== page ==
Study: To Rebuild a Degraded Reef, Play the Sounds of a Healthy One
[By Dominic McAfee, Brittany Williams, Lachlan McLeod and Sean Connell]
Imagine you’re in a food court and spoilt for choice. How will you choose where to eat? It might be the look of the food, the smell, or even the chatter of satisfied customers.
Marine animals do the same thing when choosing a good place to live. Even seemingly simple creatures such as marine larvae use sight, smell and sound as navigational cues. Once we understand these cues, we can use them to help nature recover faster than it would on its own.
In our new research, we amplified the natural sounds of the sea through underwater speakers. We were testing if sound cues would draw baby oysters to swim to the locations where we are trying to regrow oyster reefs. It worked better than we’d hoped. Many thousands more larvae swam to our locations than control areas and settled on the bare rocks.
Why can’t these reefs return naturally?
Oyster reef restoration is gaining momentum in Australia and globally as a way to restore healthy ecosystems. Reefs of shellfish filter and clean vast volumes of water as they feed, while their shell piles provide habitat for fish. Oysters are also food for many marine species.
These highly productive shellfish reefs once spanned thousands of kilometres of Australian waters, but more than 90% were dredged up for food and or to use their shells as lime for cement during the early colonial years.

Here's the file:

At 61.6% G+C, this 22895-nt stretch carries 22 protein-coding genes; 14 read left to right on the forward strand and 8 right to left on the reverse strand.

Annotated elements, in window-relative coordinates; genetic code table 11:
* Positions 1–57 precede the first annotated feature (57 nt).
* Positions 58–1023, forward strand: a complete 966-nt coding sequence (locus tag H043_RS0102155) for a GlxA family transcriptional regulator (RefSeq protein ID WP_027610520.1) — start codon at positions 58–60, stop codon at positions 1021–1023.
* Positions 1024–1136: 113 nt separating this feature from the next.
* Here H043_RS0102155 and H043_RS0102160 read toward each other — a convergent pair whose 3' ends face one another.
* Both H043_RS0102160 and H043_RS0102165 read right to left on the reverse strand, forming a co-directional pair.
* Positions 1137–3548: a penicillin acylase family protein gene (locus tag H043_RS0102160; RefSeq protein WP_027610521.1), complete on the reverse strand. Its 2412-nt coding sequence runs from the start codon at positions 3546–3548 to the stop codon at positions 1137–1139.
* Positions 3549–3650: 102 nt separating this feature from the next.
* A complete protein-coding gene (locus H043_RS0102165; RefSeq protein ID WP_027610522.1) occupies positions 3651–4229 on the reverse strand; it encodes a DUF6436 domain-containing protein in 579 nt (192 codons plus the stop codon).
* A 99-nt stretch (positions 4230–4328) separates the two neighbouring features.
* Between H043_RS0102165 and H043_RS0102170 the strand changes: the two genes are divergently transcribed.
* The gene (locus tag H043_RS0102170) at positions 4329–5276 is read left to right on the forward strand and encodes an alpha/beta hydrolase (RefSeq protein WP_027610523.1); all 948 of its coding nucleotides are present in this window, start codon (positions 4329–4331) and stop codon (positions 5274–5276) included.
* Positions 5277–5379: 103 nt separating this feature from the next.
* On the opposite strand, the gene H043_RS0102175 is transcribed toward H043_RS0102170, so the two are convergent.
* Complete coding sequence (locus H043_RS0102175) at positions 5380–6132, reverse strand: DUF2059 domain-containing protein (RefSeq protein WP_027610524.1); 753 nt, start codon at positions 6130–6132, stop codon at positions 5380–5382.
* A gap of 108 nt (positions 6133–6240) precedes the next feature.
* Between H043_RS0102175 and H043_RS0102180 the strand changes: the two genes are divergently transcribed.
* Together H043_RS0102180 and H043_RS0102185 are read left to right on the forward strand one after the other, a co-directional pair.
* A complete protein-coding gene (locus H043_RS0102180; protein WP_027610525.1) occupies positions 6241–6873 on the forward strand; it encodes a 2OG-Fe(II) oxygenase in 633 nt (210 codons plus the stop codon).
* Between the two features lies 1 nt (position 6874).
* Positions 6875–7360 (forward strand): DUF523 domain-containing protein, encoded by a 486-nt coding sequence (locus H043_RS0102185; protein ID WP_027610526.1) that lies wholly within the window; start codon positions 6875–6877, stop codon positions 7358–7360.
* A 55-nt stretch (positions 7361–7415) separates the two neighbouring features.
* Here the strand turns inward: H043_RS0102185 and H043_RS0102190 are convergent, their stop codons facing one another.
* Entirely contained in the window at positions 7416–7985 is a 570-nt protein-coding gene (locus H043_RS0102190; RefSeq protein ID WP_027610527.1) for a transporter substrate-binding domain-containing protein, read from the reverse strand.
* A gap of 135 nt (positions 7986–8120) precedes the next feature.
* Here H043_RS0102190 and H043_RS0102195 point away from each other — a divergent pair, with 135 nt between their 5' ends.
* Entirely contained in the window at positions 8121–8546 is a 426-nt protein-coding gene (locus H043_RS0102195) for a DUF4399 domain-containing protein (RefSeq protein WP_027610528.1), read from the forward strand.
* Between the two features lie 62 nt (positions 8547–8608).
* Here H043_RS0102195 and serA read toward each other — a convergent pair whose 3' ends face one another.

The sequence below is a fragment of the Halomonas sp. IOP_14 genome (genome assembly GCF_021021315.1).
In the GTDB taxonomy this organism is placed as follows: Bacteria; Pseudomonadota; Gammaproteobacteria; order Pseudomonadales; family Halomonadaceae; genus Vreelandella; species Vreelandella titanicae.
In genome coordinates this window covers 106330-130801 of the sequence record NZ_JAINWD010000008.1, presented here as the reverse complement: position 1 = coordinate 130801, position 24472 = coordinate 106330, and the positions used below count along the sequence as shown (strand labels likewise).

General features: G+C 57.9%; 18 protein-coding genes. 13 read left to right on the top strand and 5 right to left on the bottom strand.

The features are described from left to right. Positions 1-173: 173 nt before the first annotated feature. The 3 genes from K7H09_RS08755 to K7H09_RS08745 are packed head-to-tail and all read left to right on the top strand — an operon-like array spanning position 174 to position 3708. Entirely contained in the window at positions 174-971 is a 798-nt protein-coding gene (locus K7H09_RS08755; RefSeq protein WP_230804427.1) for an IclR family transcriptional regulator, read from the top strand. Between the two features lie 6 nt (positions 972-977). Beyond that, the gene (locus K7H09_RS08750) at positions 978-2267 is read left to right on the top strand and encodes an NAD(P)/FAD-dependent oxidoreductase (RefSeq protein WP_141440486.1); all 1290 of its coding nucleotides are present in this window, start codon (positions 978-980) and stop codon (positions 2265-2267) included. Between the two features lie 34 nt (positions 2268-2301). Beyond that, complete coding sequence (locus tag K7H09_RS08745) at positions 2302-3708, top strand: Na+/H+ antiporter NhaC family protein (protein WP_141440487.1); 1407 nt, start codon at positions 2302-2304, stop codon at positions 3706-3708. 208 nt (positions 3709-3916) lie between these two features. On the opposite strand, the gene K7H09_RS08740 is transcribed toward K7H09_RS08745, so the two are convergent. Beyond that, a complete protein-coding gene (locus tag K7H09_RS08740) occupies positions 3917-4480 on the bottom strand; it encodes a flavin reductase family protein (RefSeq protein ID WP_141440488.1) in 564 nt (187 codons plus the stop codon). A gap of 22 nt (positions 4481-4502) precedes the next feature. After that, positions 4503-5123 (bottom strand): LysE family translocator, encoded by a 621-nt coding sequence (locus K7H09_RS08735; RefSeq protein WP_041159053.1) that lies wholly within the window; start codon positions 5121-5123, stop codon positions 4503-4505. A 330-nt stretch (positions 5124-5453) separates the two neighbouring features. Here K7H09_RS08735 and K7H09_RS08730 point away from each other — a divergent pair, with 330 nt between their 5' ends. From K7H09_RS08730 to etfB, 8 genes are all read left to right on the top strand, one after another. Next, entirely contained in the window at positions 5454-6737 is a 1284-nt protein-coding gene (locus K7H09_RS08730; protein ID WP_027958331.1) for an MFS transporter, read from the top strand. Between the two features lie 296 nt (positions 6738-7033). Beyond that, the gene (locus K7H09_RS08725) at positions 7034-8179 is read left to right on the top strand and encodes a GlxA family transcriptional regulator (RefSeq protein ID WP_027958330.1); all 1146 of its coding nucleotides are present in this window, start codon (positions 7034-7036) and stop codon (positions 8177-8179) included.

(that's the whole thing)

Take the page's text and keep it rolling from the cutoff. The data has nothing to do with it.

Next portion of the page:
When we try to restore these reefs, however, we hit a problem. Free-swimming baby oysters need to find the boulders we drop onto sandy seafloors at our restoration sites.
Restoring shellfish reefs starts with a limestone base, as in this construction image of the Glenelg oyster reef project. Maritime Constructions, CC BY
That’s where our siren songs come in. Many marine animals use sound like we use sight on land. Think of whalesong, which lets whales communicate over long distances. Sound is more useful than sight or smell underwater because it can carry information a long way – much further than you can see – and without getting pushed about by ocean currents.
If you’ve snorkelled on a coral or rocky reef, you’ll know healthy reefs are surprisingly noisy. As you float over the reef, you hear a cacophony of sound: crackles and pops from fish as they feed and invertebrates like snapping shrimp.
If this soundscape is present, it tells oyster larvae it’s a healthy habitat. And because sound travels so well, the soundscapes are broadcast a decent distance. That’s why it’s such a useful cue if you’re a baby oyster looking for a rock to settle on and begin growing your shell.
To test if this works outside the laboratory, we recorded sounds from the healthy Port Noarlunga Reef in South Australia. Then we played these sounds underwater near two large reef restoration sites offshore from Adelaide and the Yorke Peninsula.
This attracted up to 17,000 more oysters per square meter to our restoration sites. Not only that, but over the next five months, close to four times more large oysters grew in our test areas, which accelerated habitat growth. By contrast, the areas where we played ambient sound from oyster-free areas produced only stunted habitat with few oysters settling.